The $4 million project run by South Suburban Parks and Recreation, with support from Arapahoe County and Littleton, would scoop a deeper channel into a 2.4-mile stretch of the river south of central Denver.
“If there was enough of a will within the city of Denver, the city could create a trout fishery through Denver,” said John Woodling, a retired state fish biologist who for years ran sampling stations that proved trout exist in the warm waters of the South Platte.
About three years ago, Woodling, 65, went along with a state water-quality-control commission reclassification of the South Platte that resulted in relaxed standards for discharges by water-treatment plants — a decision Woodling said he regrets.
“Here’s a resource that could be protected, a resource that could be far more important to our society than it is now,” he said. “We’ve been sold — and I helped sell — a bill of goods for a long time which said that there is nothing there to protect.”
Read more on Denver’s South Platte River rehabilitation plan, here.
As we move into the New Year and I think back on 2011—the good and the bad—I’m struck with one thought: just because this river is the way it is, doesn’t mean that it has to be the same in the future.
Below are some photos from this year. As I go through these images I’m thankful. For all of you who shared your time with me this year and shared a technique, or a spot, your humor, your perspective, your compassion, a beer, your passion for the environment where you fish, a fly—thank you. You know who you are.
A few shout outs are also due.
Drake Readers: for reading my stuff and hopefully taking something away from it.
Geoff and Tom: for giving me an opportunity to write.
My wife Sara: thanks for putting up with all my bullshit.
Matt Dunn, Kevin Morlock, and Steve Martinez: your hospitality on Beaver Island was epic.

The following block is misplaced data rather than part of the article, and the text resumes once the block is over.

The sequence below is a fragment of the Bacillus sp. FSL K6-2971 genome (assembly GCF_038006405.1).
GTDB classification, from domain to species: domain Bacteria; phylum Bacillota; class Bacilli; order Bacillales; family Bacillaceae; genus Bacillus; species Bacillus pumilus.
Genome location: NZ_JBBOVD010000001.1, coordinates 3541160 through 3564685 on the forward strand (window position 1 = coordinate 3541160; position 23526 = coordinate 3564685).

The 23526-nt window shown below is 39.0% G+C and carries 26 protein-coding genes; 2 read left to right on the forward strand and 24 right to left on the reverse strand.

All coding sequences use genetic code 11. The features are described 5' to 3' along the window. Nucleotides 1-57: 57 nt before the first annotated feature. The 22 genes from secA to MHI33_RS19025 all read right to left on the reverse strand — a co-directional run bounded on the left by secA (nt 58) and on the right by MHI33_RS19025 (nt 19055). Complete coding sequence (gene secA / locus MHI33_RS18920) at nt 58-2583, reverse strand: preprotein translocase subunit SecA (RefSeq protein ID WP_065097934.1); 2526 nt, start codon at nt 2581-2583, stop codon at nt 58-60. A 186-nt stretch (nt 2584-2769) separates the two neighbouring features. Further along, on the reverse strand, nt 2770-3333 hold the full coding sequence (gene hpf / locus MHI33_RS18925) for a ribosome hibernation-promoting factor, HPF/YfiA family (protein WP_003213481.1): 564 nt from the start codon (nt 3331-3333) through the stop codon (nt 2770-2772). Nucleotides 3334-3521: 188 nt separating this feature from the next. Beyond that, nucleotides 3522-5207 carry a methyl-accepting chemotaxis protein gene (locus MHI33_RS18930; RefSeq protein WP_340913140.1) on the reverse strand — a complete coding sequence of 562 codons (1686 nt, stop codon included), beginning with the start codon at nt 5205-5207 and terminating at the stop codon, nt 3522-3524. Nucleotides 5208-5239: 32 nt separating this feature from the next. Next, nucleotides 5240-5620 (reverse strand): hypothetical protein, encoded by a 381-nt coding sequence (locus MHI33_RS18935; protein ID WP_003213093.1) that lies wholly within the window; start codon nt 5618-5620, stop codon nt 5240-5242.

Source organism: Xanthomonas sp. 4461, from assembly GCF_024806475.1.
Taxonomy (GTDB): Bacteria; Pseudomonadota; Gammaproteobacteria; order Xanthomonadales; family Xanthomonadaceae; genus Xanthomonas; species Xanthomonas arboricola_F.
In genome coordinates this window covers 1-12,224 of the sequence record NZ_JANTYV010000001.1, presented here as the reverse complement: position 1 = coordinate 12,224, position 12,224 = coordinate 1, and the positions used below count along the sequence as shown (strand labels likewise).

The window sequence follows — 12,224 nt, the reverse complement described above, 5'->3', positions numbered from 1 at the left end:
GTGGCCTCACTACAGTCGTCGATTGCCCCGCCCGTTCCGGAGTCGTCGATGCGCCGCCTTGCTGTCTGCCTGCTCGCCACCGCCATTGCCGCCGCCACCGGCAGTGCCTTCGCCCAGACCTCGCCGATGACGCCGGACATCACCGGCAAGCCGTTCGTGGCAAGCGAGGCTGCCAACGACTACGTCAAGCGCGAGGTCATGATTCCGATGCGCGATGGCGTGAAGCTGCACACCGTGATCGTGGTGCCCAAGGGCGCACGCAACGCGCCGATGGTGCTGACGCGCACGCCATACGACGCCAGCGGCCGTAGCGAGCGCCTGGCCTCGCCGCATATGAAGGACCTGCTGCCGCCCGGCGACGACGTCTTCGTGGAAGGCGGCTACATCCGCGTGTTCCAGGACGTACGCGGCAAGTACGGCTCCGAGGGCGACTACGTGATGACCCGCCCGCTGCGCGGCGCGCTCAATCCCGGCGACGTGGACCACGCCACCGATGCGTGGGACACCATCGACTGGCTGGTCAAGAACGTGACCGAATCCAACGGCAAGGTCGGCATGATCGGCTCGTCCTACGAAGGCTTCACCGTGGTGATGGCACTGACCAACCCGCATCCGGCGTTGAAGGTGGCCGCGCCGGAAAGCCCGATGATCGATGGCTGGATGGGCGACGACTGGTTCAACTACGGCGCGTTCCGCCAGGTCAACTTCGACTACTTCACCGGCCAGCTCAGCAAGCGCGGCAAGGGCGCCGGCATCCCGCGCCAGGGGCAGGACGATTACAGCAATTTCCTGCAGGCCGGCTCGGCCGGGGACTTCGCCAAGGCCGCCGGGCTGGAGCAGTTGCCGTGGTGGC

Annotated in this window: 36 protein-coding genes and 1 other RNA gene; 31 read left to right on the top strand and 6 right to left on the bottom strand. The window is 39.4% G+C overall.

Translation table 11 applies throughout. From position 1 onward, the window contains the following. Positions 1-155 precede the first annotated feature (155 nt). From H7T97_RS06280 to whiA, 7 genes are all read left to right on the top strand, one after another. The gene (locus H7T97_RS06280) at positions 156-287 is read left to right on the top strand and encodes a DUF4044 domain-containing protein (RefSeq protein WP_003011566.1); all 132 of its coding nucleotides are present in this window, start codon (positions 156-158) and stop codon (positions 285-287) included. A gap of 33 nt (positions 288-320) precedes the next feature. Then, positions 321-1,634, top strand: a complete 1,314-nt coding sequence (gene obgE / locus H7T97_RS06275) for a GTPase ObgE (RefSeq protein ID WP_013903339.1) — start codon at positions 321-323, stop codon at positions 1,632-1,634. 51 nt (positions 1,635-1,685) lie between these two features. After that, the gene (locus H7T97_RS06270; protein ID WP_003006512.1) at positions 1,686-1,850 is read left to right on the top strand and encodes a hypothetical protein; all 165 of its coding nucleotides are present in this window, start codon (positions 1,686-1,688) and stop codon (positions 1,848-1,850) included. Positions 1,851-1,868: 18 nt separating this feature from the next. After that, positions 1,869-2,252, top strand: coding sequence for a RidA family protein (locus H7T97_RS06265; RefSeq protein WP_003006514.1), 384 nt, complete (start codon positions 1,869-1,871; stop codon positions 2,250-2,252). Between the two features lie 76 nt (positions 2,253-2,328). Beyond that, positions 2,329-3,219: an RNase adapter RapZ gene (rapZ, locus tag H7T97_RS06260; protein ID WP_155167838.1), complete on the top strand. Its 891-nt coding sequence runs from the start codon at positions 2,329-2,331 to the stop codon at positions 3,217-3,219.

Kevin Wright and Mike Marcus: thanks for the introduction to the OP.
Phil and Mitch: thanks for putting up with my carp bullshit and the exploratory missions that typically ended up – fishless.
Chris Santella: thanks for including the DSP in your book with such good company.
Todd Fehr, Cory Stansbury, Clem, Tim Emery: you put the Carp Slam on the map.
Michael Gracie: although the fish count was low this year, the fishing was fun.
John Turcott—thanks for showing me your home water.
All my friends and family who sponsored me and donated over $1,400 to Denver Trout Unlimited and the Carp Slam (please note, here is the official list of sponsors for the aforementioned improvement project, these are your donated funds at work: initial funding will come from the City of Littleton, South Suburban Parks and Recreation, Trout Unlimited, Urban Drainage and Flood Control District, along with grants from Colorado Division of Wildlife and others, including Great Outdoors Colorado). THANK YOU.
Tim Romano and Kirk Deeter—you guys set the bar. A class act. The fact that you bumped yourselves from a flight and spent 7 hours in a car with me? C’mon…
Here is a quote I’ll leave you with as you think about the new year, contemplate fishing new locations, approaching a new species, or getting involved with an organization that help protect what we all love:
“If you always do what you’ve always done, you’ll always get what you always got.”